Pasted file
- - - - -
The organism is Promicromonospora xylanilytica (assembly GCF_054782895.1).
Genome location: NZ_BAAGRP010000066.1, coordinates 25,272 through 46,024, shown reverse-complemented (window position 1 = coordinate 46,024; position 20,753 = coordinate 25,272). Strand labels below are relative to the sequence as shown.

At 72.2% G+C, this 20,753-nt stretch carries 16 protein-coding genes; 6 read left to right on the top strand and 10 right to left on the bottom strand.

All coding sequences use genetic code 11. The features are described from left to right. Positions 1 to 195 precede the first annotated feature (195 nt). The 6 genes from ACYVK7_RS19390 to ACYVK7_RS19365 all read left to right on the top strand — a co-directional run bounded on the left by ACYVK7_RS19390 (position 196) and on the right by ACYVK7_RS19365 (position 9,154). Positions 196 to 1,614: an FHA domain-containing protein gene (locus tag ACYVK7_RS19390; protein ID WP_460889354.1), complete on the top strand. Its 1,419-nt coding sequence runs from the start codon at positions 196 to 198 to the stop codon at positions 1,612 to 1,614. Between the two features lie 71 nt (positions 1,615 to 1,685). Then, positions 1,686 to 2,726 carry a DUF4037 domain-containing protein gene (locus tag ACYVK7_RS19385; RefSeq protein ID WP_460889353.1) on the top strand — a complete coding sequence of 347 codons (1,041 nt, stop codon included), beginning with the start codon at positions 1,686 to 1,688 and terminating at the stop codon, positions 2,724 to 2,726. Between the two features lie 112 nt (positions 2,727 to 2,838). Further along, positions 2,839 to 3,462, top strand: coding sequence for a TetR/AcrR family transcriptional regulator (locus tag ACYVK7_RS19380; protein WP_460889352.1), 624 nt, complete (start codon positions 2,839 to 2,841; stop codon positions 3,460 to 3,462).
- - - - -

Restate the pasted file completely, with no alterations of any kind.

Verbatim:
The organism is Promicromonospora xylanilytica (assembly GCF_054782895.1).
Genome location: NZ_BAAGRP010000066.1, coordinates 25,272 through 46,024, shown reverse-complemented (window position 1 = coordinate 46,024; position 20,753 = coordinate 25,272). Strand labels below are relative to the sequence as shown.

At 72.2% G+C, this 20,753-nt stretch carries 16 protein-coding genes; 6 read left to right on the top strand and 10 right to left on the bottom strand.

All coding sequences use genetic code 11. The features are described from left to right. Positions 1 to 195 precede the first annotated feature (195 nt). The 6 genes from ACYVK7_RS19390 to ACYVK7_RS19365 all read left to right on the top strand — a co-directional run bounded on the left by ACYVK7_RS19390 (position 196) and on the right by ACYVK7_RS19365 (position 9,154). Positions 196 to 1,614: an FHA domain-containing protein gene (locus tag ACYVK7_RS19390; protein ID WP_460889354.1), complete on the top strand. Its 1,419-nt coding sequence runs from the start codon at positions 196 to 198 to the stop codon at positions 1,612 to 1,614. Between the two features lie 71 nt (positions 1,615 to 1,685). Then, positions 1,686 to 2,726 carry a DUF4037 domain-containing protein gene (locus tag ACYVK7_RS19385; RefSeq protein ID WP_460889353.1) on the top strand — a complete coding sequence of 347 codons (1,041 nt, stop codon included), beginning with the start codon at positions 1,686 to 1,688 and terminating at the stop codon, positions 2,724 to 2,726. Between the two features lie 112 nt (positions 2,727 to 2,838). Further along, positions 2,839 to 3,462, top strand: coding sequence for a TetR/AcrR family transcriptional regulator (locus tag ACYVK7_RS19380; protein WP_460889352.1), 624 nt, complete (start codon positions 2,839 to 2,841; stop codon positions 3,460 to 3,462).